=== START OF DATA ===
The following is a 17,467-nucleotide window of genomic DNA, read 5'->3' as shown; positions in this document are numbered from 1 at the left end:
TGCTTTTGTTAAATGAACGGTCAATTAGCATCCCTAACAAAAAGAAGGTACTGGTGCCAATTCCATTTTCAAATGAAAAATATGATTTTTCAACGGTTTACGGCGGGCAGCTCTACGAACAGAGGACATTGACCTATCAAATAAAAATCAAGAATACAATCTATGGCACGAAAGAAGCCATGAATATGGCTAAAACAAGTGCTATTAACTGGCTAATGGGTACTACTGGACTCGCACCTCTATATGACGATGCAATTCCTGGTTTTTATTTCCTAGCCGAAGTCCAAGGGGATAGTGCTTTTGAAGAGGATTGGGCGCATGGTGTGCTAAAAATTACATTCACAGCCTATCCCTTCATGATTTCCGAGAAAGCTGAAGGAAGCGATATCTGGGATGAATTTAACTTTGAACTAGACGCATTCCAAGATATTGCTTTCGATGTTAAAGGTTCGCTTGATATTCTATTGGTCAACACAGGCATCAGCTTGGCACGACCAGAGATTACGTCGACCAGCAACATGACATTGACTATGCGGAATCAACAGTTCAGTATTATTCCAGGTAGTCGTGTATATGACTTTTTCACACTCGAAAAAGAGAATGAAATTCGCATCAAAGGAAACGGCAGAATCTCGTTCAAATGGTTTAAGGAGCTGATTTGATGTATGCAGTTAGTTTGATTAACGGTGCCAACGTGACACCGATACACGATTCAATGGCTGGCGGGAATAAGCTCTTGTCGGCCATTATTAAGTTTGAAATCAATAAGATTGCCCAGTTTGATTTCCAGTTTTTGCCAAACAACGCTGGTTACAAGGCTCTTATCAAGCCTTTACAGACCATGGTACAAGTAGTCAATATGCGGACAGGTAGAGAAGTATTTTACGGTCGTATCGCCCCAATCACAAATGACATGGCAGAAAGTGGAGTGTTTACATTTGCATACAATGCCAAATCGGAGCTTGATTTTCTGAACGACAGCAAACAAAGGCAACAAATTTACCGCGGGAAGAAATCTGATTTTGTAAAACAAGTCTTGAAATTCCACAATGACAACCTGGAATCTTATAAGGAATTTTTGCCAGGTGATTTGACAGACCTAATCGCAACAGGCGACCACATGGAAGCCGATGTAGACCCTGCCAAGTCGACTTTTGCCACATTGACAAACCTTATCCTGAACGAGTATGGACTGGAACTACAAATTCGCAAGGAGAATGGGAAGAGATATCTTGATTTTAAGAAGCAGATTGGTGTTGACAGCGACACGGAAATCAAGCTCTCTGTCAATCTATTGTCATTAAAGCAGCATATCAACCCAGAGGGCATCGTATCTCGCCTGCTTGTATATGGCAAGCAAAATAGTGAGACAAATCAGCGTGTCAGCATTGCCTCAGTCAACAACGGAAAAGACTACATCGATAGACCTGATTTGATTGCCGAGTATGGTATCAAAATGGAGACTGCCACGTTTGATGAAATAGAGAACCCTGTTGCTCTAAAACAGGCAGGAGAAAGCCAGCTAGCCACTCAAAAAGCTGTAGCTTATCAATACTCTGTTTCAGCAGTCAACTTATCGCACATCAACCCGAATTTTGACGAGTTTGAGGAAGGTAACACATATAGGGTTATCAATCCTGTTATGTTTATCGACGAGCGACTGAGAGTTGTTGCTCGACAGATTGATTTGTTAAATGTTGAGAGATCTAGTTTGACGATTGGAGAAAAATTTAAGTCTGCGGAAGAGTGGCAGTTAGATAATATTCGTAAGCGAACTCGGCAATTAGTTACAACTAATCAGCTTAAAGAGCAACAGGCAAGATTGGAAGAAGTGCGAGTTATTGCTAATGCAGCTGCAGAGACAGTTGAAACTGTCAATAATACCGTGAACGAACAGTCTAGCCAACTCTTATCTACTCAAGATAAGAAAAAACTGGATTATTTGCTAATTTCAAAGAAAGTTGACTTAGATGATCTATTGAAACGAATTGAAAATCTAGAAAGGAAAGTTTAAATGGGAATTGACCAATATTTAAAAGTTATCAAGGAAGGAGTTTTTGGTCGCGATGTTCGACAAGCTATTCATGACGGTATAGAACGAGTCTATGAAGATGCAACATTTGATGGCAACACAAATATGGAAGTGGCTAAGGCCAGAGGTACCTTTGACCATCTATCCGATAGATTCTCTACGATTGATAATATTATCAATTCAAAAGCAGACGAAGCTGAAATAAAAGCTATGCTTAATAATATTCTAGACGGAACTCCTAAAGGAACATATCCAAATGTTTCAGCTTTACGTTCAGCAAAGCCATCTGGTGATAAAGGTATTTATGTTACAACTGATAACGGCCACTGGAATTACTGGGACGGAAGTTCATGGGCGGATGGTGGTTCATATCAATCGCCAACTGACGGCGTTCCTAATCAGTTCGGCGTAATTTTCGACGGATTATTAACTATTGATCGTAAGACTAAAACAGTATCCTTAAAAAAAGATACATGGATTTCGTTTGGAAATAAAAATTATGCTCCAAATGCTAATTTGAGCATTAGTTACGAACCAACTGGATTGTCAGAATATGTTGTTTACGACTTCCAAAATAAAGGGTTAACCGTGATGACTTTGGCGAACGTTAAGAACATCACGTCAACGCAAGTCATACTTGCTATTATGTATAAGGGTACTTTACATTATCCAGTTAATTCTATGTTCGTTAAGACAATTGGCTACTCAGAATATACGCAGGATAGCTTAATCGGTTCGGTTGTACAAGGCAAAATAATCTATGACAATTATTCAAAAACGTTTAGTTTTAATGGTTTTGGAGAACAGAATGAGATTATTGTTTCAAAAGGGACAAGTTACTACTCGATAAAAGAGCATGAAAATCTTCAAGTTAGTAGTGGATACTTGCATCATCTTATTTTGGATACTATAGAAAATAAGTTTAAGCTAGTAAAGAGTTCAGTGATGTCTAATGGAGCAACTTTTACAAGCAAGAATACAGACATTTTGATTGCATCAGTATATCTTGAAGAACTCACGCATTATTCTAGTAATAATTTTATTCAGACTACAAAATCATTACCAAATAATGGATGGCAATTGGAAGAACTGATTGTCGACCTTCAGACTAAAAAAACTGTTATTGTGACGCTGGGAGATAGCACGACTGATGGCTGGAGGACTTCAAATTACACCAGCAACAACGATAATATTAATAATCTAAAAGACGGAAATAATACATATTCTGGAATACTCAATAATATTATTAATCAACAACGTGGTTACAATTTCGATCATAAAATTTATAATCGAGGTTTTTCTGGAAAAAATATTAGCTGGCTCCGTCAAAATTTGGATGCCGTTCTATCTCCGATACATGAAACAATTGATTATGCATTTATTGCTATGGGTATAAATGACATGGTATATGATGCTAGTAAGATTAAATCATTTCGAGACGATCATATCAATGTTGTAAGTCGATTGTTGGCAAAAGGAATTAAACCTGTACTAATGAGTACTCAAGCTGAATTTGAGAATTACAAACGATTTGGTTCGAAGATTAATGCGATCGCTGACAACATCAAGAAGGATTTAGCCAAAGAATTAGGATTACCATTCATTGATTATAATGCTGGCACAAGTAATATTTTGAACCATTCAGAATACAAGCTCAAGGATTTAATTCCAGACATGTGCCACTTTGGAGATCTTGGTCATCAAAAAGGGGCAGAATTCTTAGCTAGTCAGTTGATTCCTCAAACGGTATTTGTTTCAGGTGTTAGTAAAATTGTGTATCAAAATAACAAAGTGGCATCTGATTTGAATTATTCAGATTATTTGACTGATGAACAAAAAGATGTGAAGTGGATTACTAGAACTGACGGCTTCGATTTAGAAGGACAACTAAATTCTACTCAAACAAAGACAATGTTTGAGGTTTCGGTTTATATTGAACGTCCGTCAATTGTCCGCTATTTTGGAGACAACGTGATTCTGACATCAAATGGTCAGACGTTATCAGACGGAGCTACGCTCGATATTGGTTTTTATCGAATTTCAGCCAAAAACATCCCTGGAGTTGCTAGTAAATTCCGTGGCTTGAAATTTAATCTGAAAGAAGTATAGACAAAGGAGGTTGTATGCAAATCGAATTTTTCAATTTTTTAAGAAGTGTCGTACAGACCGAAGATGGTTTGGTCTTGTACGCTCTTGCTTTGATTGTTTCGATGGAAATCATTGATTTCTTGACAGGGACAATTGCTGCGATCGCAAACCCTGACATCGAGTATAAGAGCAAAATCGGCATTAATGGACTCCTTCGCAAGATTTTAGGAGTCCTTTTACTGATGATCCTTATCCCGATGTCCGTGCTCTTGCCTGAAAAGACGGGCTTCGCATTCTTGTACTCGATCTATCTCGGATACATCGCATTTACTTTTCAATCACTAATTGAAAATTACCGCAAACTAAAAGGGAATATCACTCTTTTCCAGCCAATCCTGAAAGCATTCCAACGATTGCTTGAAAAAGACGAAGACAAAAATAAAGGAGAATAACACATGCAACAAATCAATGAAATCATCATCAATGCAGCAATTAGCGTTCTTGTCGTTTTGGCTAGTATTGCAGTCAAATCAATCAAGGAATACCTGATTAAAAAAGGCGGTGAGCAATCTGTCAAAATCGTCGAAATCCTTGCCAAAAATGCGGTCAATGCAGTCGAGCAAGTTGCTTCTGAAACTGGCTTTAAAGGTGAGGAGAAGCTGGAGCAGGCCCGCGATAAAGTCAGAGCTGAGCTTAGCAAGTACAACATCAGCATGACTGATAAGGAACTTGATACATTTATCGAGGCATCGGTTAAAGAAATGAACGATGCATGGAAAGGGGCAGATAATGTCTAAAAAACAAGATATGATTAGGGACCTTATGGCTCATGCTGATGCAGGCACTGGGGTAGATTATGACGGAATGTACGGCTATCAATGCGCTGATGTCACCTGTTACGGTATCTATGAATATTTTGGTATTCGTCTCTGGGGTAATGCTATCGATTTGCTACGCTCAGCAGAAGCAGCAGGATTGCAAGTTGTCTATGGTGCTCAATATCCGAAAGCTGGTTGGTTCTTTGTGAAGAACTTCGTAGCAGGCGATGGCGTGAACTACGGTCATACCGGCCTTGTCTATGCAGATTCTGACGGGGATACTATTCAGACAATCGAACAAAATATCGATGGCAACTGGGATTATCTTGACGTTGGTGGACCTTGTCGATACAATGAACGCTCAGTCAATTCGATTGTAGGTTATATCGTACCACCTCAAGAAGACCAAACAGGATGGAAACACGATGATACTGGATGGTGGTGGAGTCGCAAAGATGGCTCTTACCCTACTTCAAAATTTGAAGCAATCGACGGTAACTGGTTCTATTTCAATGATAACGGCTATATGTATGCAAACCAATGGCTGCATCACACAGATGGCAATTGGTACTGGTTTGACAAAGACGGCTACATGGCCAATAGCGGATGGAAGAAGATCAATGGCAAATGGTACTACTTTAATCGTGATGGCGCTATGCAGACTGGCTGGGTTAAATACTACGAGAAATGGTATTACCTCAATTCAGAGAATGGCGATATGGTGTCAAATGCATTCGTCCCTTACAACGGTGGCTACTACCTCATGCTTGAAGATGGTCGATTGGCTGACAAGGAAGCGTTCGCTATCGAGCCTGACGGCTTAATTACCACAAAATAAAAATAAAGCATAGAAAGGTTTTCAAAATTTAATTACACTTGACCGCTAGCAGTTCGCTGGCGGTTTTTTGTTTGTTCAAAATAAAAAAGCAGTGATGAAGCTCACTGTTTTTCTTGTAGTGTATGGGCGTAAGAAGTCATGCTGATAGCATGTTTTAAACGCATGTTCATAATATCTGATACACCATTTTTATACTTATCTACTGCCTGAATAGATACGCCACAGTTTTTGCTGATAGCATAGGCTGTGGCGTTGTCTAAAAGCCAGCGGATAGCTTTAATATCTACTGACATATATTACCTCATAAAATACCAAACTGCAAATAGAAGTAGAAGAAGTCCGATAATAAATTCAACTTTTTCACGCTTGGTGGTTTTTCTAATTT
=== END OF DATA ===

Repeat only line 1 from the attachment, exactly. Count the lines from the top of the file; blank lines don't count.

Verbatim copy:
The following is a 17,467-nucleotide window of genomic DNA, read 5'->3' as shown; positions in this document are numbered from 1 at the left end: